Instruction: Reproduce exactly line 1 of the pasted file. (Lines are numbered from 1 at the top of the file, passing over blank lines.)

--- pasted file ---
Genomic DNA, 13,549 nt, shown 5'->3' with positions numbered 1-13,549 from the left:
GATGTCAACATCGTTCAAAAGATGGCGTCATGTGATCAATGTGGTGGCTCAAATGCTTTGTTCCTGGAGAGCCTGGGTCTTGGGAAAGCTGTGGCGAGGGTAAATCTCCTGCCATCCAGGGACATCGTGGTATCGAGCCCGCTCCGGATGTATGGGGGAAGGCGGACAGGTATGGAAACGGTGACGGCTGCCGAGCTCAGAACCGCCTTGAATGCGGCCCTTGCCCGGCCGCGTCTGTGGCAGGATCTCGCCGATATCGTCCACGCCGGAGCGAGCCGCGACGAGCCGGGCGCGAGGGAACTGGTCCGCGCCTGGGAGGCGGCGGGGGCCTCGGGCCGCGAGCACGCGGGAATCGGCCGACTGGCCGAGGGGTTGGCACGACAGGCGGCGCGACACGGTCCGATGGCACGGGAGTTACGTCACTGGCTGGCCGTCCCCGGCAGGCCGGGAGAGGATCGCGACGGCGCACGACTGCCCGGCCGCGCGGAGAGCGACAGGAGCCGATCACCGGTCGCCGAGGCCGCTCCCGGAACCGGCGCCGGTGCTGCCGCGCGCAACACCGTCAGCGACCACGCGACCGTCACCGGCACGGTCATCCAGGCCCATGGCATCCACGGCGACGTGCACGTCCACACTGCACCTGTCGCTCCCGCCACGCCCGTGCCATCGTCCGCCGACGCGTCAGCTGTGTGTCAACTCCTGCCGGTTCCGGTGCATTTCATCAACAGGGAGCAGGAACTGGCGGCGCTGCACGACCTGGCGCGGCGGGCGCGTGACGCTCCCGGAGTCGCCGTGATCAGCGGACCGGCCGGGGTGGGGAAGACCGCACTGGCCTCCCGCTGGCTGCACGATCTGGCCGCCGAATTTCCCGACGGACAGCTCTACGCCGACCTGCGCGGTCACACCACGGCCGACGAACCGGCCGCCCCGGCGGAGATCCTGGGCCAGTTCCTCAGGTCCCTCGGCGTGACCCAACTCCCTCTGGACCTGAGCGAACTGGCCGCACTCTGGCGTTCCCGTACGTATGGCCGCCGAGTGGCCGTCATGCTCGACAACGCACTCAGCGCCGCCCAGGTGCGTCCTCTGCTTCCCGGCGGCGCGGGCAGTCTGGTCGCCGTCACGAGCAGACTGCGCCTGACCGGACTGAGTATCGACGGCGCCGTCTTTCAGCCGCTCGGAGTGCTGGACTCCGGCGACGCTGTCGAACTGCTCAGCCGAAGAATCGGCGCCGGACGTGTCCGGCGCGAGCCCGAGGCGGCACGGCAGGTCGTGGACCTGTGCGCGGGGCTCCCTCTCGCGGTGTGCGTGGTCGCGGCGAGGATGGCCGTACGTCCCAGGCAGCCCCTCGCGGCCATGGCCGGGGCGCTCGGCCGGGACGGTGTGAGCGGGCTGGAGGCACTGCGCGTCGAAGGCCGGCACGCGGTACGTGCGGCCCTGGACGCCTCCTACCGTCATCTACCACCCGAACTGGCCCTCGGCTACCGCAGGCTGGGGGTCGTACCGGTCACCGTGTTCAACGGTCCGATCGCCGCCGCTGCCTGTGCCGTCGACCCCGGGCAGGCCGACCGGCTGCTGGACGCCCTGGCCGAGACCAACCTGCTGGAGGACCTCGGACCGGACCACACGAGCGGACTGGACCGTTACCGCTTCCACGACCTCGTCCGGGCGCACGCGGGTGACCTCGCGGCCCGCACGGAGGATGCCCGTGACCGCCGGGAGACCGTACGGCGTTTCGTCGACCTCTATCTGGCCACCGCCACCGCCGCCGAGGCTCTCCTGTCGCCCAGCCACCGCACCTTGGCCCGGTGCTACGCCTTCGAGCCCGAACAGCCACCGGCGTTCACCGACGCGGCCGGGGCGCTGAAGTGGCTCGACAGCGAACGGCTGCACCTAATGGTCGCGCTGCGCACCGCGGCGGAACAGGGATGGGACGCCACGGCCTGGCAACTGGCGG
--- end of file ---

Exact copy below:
Genomic DNA, 13,549 nt, shown 5'->3' with positions numbered 1-13,549 from the left: